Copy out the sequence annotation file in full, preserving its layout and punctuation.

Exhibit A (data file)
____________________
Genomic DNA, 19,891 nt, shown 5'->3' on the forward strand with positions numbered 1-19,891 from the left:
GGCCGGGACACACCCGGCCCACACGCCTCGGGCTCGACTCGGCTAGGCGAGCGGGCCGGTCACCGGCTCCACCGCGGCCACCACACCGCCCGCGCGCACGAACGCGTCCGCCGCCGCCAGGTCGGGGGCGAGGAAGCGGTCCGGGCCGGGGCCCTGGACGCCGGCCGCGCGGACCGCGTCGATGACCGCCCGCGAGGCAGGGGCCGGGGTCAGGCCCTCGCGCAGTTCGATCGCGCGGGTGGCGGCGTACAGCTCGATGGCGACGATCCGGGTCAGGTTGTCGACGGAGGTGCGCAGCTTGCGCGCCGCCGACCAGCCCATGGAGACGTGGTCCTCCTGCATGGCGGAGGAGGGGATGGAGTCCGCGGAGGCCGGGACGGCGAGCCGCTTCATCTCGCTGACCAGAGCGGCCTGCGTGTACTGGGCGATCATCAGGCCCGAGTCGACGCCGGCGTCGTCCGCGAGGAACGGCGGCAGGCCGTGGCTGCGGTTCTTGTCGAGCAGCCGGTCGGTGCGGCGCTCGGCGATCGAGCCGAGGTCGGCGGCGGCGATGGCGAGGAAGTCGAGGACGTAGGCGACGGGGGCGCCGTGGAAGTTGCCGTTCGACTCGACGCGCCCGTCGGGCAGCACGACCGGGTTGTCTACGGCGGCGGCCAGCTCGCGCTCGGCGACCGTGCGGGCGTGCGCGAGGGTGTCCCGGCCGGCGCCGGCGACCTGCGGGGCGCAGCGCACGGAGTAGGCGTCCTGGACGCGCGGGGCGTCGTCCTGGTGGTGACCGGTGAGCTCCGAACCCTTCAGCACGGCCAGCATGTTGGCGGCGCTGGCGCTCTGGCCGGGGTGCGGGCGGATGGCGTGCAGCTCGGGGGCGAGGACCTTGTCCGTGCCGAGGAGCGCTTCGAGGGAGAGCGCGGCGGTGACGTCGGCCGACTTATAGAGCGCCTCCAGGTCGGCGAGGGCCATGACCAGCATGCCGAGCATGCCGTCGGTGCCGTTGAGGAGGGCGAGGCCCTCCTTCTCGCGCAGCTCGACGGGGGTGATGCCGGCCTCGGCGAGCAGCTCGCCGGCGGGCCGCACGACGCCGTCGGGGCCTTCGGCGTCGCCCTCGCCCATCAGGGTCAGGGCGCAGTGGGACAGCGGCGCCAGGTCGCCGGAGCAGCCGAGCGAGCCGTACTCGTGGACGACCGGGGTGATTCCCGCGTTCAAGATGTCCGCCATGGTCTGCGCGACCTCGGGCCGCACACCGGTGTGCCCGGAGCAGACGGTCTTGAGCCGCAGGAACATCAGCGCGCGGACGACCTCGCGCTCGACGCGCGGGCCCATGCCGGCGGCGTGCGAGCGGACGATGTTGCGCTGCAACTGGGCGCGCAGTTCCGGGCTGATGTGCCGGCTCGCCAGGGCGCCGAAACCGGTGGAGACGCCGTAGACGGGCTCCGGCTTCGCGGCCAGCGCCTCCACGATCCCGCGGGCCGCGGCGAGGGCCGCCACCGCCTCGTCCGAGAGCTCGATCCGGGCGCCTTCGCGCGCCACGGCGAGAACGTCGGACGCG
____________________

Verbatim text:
Genomic DNA, 19,891 nt, shown 5'->3' on the forward strand with positions numbered 1-19,891 from the left:
GGCCGGGACACACCCGGCCCACACGCCTCGGGCTCGACTCGGCTAGGCGAGCGGGCCGGTCACCGGCTCCACCGCGGCCACCACACCGCCCGCGCGCACGAACGCGTCCGCCGCCGCCAGGTCGGGGGCGAGGAAGCGGTCCGGGCCGGGGCCCTGGACGCCGGCCGCGCGGACCGCGTCGATGACCGCCCGCGAGGCAGGGGCCGGGGTCAGGCCCTCGCGCAGTTCGATCGCGCGGGTGGCGGCGTACAGCTCGATGGCGACGATCCGGGTCAGGTTGTCGACGGAGGTGCGCAGCTTGCGCGCCGCCGACCAGCCCATGGAGACGTGGTCCTCCTGCATGGCGGAGGAGGGGATGGAGTCCGCGGAGGCCGGGACGGCGAGCCGCTTCATCTCGCTGACCAGAGCGGCCTGCGTGTACTGGGCGATCATCAGGCCCGAGTCGACGCCGGCGTCGTCCGCGAGGAACGGCGGCAGGCCGTGGCTGCGGTTCTTGTCGAGCAGCCGGTCGGTGCGGCGCTCGGCGATCGAGCCGAGGTCGGCGGCGGCGATGGCGAGGAAGTCGAGGACGTAGGCGACGGGGGCGCCGTGGAAGTTGCCGTTCGACTCGACGCGCCCGTCGGGCAGCACGACCGGGTTGTCTACGGCGGCGGCCAGCTCGCGCTCGGCGACCGTGCGGGCGTGCGCGAGGGTGTCCCGGCCGGCGCCGGCGACCTGCGGGGCGCAGCGCACGGAGTAGGCGTCCTGGACGCGCGGGGCGTCGTCCTGGTGGTGACCGGTGAGCTCCGAACCCTTCAGCACGGCCAGCATGTTGGCGGCGCTGGCGCTCTGGCCGGGGTGCGGGCGGATGGCGTGCAGCTCGGGGGCGAGGACCTTGTCCGTGCCGAGGAGCGCTTCGAGGGAGAGCGCGGCGGTGACGTCGGCCGACTTATAGAGCGCCTCCAGGTCGGCGAGGGCCATGACCAGCATGCCGAGCATGCCGTCGGTGCCGTTGAGGAGGGCGAGGCCCTCCTTCTCGCGCAGCTCGACGGGGGTGATGCCGGCCTCGGCGAGCAGCTCGCCGGCGGGCCGCACGACGCCGTCGGGGCCTTCGGCGTCGCCCTCGCCCATCAGGGTCAGGGCGCAGTGGGACAGCGGCGCCAGGTCGCCGGAGCAGCCGAGCGAGCCGTACTCGTGGACGACCGGGGTGATTCCCGCGTTCAAGATGTCCGCCATGGTCTGCGCGACCTCGGGCCGCACACCGGTGTGCCCGGAGCAGACGGTCTTGAGCCGCAGGAACATCAGCGCGCGGACGACCTCGCGCTCGACGCGCGGGCCCATGCCGGCGGCGTGCGAGCGGACGATGTTGCGCTGCAACTGGGCGCGCAGTTCCGGGCTGATGTGCCGGCTCGCCAGGGCGCCGAAACCGGTGGAGACGCCGTAGACGGGCTCCGGCTTCGCGGCCAGCGCCTCCACGATCCCGCGGGCCGCGGCGAGGGCCGCCACCGCCTCGTCCGAGAGCTCGATCCGGGCGCCTTCGCGCGCCACGGCGAGAACGTCGGACGCG